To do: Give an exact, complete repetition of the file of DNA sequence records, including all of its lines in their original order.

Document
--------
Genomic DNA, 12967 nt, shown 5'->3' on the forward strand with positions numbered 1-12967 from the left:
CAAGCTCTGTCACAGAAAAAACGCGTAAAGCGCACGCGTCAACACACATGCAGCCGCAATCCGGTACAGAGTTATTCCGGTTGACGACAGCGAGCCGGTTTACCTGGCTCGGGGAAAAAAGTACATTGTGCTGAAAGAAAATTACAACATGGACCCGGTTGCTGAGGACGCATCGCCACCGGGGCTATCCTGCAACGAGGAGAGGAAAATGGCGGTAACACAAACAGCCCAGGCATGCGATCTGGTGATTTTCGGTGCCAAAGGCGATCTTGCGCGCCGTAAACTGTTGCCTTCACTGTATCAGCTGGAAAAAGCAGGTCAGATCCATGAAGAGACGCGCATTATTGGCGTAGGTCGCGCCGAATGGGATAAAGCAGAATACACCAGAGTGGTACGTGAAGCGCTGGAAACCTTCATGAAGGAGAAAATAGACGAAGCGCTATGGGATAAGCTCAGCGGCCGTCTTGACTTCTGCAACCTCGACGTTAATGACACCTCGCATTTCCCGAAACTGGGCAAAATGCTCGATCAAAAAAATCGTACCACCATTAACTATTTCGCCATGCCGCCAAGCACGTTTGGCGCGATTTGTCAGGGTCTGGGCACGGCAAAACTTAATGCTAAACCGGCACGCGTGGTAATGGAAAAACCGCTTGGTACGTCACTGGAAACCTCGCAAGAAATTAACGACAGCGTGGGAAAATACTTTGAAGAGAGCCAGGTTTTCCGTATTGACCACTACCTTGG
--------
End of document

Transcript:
Genomic DNA, 12967 nt, shown 5'->3' on the forward strand with positions numbered 1-12967 from the left:
CAAGCTCTGTCACAGAAAAAACGCGTAAAGCGCACGCGTCAACACACATGCAGCCGCAATCCGGTACAGAGTTATTCCGGTTGACGACAGCGAGCCGGTTTACCTGGCTCGGGGAAAAAAGTACATTGTGCTGAAAGAAAATTACAACATGGACCCGGTTGCTGAGGACGCATCGCCACCGGGGCTATCCTGCAACGAGGAGAGGAAAATGGCGGTAACACAAACAGCCCAGGCATGCGATCTGGTGATTTTCGGTGCCAAAGGCGATCTTGCGCGCCGTAAACTGTTGCCTTCACTGTATCAGCTGGAAAAAGCAGGTCAGATCCATGAAGAGACGCGCATTATTGGCGTAGGTCGCGCCGAATGGGATAAAGCAGAATACACCAGAGTGGTACGTGAAGCGCTGGAAACCTTCATGAAGGAGAAAATAGACGAAGCGCTATGGGATAAGCTCAGCGGCCGTCTTGACTTCTGCAACCTCGACGTTAATGACACCTCGCATTTCCCGAAACTGGGCAAAATGCTCGATCAAAAAAATCGTACCACCATTAACTATTTCGCCATGCCGCCAAGCACGTTTGGCGCGATTTGTCAGGGTCTGGGCACGGCAAAACTTAATGCTAAACCGGCACGCGTGGTAATGGAAAAACCGCTTGGTACGTCACTGGAAACCTCGCAAGAAATTAACGACAGCGTGGGAAAATACTTTGAAGAGAGCCAGGTTTTCCGTATTGACCACTACCTTGG